Fr Dougherty replies: "I suppose the idea of a mission is something new for a parish. Things can become a little stale, it's a time that's different.

"People get used to doing the same things every week."  Fr Dougherty goes on to explain how at a mission people have an opportunity to hear things "they have not heard in a while".

Elsewhere in the interview Fr Harris says that people attempt to "whitewash Christianity out of the public spehre" and "it is only Jesus who can truly truly heal the wounds of Northern Ireland."

On a remark made by Fr Dougherty, Fr Harris says: "It's an excellent observation because I agree with you ......."

University of St Thomas Aquinas opens its doors

On this day, October 28, 1538, the first university in the New World, in the present-day Dominican Republic, was established. It was called the University of St Thomas Aquinas.

This year the Dominican Order is marking 800 years since its foundation.

Thursday, October 27, 2016

ASTI strike

While not making any comment on today's ASTI strike it is worth noting that the Germans pay their teachers different rates for similar work.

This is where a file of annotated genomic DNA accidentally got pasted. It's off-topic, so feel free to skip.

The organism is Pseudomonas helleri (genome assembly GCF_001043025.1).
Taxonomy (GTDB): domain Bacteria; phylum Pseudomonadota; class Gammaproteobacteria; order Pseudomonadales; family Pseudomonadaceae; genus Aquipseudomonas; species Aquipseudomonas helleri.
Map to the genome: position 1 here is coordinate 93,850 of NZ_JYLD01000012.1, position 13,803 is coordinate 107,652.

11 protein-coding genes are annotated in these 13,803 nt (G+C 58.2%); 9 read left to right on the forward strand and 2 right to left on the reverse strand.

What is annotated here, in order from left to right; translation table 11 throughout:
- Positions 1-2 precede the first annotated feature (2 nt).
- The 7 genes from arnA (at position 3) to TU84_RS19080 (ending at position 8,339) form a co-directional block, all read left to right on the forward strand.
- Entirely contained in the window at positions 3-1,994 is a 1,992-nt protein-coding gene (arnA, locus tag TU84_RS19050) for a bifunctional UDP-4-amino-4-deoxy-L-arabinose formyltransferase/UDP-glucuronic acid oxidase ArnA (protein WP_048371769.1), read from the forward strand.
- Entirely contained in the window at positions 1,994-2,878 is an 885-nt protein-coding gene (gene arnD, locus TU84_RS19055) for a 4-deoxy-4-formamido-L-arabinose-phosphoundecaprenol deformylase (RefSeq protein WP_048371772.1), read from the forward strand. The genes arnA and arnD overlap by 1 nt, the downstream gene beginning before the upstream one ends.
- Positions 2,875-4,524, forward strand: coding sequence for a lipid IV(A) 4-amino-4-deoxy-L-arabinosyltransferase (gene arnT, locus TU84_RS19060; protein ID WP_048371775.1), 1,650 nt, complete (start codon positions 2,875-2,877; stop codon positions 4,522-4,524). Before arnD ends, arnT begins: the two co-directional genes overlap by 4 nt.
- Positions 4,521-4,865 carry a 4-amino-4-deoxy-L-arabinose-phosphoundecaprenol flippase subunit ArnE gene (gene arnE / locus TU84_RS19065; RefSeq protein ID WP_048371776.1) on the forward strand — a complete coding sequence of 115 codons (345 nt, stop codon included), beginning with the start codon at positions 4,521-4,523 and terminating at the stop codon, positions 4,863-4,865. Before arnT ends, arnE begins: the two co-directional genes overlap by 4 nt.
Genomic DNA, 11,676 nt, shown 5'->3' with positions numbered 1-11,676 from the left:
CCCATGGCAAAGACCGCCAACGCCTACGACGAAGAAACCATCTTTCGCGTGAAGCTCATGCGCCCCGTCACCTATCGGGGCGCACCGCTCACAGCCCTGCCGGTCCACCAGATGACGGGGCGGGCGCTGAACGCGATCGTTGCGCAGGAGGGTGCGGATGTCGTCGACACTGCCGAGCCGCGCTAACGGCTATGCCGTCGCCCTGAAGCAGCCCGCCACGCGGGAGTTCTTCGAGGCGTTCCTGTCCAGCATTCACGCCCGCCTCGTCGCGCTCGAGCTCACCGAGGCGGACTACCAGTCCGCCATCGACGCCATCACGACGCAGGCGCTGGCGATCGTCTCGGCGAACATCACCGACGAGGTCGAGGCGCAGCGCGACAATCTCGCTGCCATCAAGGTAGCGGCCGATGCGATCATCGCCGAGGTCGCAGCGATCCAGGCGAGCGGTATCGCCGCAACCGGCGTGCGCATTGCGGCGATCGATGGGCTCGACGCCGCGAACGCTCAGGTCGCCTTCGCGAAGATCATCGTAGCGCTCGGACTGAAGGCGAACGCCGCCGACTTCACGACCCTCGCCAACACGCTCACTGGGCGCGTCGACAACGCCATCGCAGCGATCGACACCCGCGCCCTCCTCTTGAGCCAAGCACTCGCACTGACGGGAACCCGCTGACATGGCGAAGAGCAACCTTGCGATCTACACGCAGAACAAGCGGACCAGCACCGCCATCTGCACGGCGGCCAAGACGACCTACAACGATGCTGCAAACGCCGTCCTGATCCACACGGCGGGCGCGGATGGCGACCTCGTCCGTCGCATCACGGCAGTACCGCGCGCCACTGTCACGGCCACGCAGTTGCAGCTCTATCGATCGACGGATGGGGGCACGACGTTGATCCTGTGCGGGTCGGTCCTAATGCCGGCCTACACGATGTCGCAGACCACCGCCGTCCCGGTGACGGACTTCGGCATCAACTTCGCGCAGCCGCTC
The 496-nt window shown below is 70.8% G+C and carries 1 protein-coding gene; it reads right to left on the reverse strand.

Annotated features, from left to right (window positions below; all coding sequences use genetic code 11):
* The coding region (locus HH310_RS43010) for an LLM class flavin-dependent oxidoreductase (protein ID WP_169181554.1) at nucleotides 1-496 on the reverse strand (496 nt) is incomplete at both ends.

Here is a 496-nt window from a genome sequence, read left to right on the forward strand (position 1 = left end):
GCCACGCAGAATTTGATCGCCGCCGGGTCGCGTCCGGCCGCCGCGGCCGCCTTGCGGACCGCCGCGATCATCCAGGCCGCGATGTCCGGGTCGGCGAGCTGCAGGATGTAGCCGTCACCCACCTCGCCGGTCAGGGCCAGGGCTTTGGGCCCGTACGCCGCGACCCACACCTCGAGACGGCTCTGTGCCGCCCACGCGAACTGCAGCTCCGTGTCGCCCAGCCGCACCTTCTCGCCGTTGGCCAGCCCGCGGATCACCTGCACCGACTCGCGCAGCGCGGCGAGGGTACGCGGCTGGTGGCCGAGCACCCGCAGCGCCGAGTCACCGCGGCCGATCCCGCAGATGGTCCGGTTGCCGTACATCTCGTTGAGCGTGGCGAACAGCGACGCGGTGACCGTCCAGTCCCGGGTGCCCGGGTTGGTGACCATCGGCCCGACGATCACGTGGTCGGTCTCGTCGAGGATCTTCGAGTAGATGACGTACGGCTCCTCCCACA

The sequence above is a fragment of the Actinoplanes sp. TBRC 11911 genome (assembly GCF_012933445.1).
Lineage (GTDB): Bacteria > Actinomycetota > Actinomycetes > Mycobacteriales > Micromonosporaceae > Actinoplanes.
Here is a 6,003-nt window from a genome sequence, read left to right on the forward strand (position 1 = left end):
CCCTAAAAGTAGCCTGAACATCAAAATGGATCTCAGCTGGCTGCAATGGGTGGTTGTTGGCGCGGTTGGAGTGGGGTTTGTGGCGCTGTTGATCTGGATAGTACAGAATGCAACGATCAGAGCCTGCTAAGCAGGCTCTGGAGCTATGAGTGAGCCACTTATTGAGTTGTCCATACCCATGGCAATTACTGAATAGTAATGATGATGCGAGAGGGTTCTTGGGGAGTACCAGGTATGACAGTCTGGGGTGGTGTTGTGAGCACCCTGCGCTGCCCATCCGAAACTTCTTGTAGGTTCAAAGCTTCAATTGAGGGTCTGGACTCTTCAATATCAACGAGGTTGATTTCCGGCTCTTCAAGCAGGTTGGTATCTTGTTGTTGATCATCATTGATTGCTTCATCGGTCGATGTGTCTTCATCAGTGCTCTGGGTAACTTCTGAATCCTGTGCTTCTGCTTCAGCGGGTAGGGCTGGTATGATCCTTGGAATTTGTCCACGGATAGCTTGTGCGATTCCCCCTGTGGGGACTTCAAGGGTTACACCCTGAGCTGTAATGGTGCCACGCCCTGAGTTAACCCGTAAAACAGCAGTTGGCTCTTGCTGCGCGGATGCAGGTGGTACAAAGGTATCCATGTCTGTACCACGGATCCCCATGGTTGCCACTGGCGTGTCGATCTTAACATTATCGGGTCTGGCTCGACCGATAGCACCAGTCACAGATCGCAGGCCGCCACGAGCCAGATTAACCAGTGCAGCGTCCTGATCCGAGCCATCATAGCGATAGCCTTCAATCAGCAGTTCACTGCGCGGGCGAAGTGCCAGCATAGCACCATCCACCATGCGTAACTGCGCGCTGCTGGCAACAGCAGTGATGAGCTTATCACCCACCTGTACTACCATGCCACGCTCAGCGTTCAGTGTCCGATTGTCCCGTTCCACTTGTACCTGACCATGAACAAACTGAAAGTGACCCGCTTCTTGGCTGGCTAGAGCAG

Teachers, along with all public servants, earn more money in the west than in the east, the former German Democratic Republic.

When it comes to discrimination, the ASTI should remember that it has discriminated as to who can join join its union.

And never a word of apology.

When I began teaching the ASTI refused me membership. As a priest, they considered me management.

Then and now I have never been part of management, something to wear as a badge of honour.

Vatican ashes

The story of the Vatican document on what to do with human ashes is unfortunate.

Or is it all part of a political power game in an attempt to stall the work of Pope Francis?

Serious or just funny?

Wednesday, October 26, 2016

UK's Ukip inquiry makes public its brawling affair

Ukip announced this evening the results of an internal inquiry into a brawl between two of its members. Since the brawl one of the antagonists/participants has left the party.

It's interesting to observe organisations/institutions which have their members brawling with each other.

Also, it says a lot about the management of such organisations.

It's worrying that organisations, which have a public dimension, allow brawling members to remain within the fold.

At least Ukip has to be commended for holding an inquiry.

Far too much aggression on Dublin's dangerous roads